How to Protect Yourself if You’re Already Overweight

This diet could help suppress chronic inflammation and other metabolic stress markers

Love HandlesAs obesity rates skyrocket across the globe, they are leaving a trail of devastating health conditions in their wake. In addition to diabetes and heart disease, obesity is associated with cancer and Alzheimer’s disease, as well as joint problems and hormone imbalances.

And one thing that all of these diseases and conditions have in common is chronic inflammation. In fact, research has shown that obesity itself can trigger systemic inflammation due to adipose fat. Specifically, studies have found that white adipose fat actually operates like an endocrine organ in that it secretes hormones, often ones that are pro-inflammatory in nature.[1]

Fortunately, many fruits and vegetables help to offset chronic inflammation and reduce your risk for diseases such as heart disease and cancer. Additionally, high intakes of fresh produce can help you lose weight and keep it off, especially when eaten in place of high-glycemic foods.

But can fruits and vegetables actually offset the dangers of obesity in people who are already overweight? And, more specifically, can they reduce the chronic inflammation often seen in obesity?

Fruits and Veggies to the Rescue

To determine if high fruit and vegetable intake could impact a variety of inflammation and oxidative stress biomarkers, Korean researchers asked 22 overweight women to eat two different diets for two weeks each.[2]

For the first, they ate a high fruit and vegetable diet that consisted of six servings of fruit and six servings of vegetables every day for two weeks. They then had a two-week break where they ate their “normal” diet. Then they ate a low fruit and vegetable diet that consisted of just one serving of fruit and one serving of vegetable every day for two weeks. They also took a dietary fiber powder to compensate for the fiber they would have gotten with the higher fruit and veggie intake.

At the start and conclusion of each dietary test period, researchers drew blood to monitor a number of biomarkers, namely:

  • Total antioxidant capacity
  • Interleukin-6 (inflammation marker)
  • C-reactive protein (inflammation marker)
  • Leptin (hormone that regulates hunger and appetite)
  • Adiponectin (hormone that helps regulate glucose)
  • Lutein/zeaxanthin (antioxidants)
  • Lycopene (antioxidant)
  • Beta-carotene (antioxidant)

It’s no surprise that high fruit/vegetable intake corresponded with higher levels of the antioxidants, as well as total antioxidant capacity. Given that fruits and vegetables are replete with these nutrients, this finding is rather obvious.

What is more interesting is that researchers also found that adiponectin levels were significantly lower after the low fruit/vegetable diet as compared to baseline. This is bad, as it indicates poor glucose regulation. Similarly, C-reactive protein levels increased in this diet, indicating a greater degree of inflammation.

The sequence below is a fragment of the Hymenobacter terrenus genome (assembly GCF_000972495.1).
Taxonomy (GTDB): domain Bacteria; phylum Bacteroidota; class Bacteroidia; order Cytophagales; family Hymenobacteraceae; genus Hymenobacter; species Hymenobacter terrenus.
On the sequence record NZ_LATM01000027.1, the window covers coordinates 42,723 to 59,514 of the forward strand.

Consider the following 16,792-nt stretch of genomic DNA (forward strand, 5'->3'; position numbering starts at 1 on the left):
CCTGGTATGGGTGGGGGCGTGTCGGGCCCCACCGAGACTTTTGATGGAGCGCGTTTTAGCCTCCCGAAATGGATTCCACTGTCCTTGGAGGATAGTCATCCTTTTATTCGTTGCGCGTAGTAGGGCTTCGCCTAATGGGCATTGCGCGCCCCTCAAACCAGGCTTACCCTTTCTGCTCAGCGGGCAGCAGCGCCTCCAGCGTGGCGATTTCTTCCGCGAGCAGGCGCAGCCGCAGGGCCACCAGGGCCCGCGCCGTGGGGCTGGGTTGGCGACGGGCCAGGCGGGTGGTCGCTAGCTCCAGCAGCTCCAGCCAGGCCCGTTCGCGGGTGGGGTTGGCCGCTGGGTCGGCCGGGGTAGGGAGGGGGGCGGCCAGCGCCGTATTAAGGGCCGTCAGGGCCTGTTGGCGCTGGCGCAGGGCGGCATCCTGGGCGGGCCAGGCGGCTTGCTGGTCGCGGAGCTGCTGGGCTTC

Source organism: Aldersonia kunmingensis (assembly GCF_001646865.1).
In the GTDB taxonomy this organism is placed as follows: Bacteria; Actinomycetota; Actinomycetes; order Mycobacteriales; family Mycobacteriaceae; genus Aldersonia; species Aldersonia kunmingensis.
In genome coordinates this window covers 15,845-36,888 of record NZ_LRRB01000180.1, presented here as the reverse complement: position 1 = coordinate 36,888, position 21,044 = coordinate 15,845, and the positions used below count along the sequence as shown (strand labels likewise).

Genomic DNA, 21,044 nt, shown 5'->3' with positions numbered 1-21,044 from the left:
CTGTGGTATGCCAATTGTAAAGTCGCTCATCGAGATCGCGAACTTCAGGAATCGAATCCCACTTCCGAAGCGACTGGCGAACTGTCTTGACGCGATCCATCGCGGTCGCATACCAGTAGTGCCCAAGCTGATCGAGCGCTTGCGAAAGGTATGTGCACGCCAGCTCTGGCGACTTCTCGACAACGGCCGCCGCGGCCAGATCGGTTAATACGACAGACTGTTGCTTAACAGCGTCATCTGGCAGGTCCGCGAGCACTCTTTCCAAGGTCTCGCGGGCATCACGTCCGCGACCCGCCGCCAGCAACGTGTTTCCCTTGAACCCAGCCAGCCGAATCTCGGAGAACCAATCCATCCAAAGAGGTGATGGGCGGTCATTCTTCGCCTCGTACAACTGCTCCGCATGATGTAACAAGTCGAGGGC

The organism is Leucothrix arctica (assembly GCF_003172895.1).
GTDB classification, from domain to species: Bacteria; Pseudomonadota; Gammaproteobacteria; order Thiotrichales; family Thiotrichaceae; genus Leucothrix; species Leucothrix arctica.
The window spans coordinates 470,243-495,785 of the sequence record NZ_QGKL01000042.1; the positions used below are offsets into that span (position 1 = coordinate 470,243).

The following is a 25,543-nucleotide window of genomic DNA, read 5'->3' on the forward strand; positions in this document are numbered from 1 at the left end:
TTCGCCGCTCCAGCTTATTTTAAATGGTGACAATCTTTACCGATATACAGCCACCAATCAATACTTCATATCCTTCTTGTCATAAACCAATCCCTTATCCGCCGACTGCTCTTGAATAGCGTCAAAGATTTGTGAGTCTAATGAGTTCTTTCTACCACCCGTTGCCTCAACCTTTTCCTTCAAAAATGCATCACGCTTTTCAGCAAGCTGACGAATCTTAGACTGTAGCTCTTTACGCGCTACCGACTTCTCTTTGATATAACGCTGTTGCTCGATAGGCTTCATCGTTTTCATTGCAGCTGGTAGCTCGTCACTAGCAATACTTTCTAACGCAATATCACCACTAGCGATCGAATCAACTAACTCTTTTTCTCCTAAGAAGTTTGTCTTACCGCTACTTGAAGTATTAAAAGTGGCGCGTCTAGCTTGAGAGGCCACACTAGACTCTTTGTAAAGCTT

However, after the high fruit/veggie diet, researchers noted that interleukin-6 and C-reactive protein levels were all reduced.

There was no significant difference in leptin levels between the two diets, which may have been because the low fruit/veggie diet was supplemented with fiber powder, and fiber raises leptin levels, thus helping to control your appetite.

Given these results, researchers concluded, “Daily intake of vegetables and fruits can modify adiposity-related metabolic disturbances.” Or, in layman’s terms, eating a lot of fruits and veggies can positively affect oxidative and inflammation changes that normally occur in overweight or obese people.

Hit That Salad Bar

High fruit and vegetable intake is a great goal for the New Year. While six servings of each may sound like a lot, give this sample menu a try:

Breakfast (2 fruits and 2 vegetables)

  • Scrambled eggs with 1/2 cup chopped onion, 1/2 cup chopped peppers and 1 cup spinach
  • 1 cup raspberries and 1/2 cup blueberries

Snack (1 fruit)

  • 1 orange with 1 ounce almonds

Lunch (2 vegetables and 1 fruit)

  • 1 cup romaine lettuce and 1 cup Bibb lettuce
  • 4 ounces grilled chicken
  • 1/2 cup sliced strawberries

Snack (1 vegetable and 1 fruit)

  • 1/2 cup carrot sticks
  • 1/2 cup celery sticks
  • 1 cup cherry tomatoes (remember, tomatoes are a fruit)
  • 1/4 cup hummus

Dinner (1 vegetable and 1/2 fruit)

  • 4-6 ounces of grilled salmon with mango salsa (1/2 cup diced mango mixed with chopped scallions, 1 teaspoon of olive oil and 1/2 teaspoon rice vinegar)
  • 1 cup steamed broccoli
  • 1/2 cup brown rice

Dessert (1 fruit)

  • 1 baked apple topped with cinnamon

[1] Trayhurn, P and Wood, IS. Adipokines: inflammation and the pleiotropic role of white adipose tissue. Br J Nutr. 2004;92:347-55.

[2] Yeon, JY et al. Diets rich in fruits and vegetables suppress blood biomarkers of metabolic stress in overweight women. Prev Med. 2011 Dec 29. [Epub ahead of print.]

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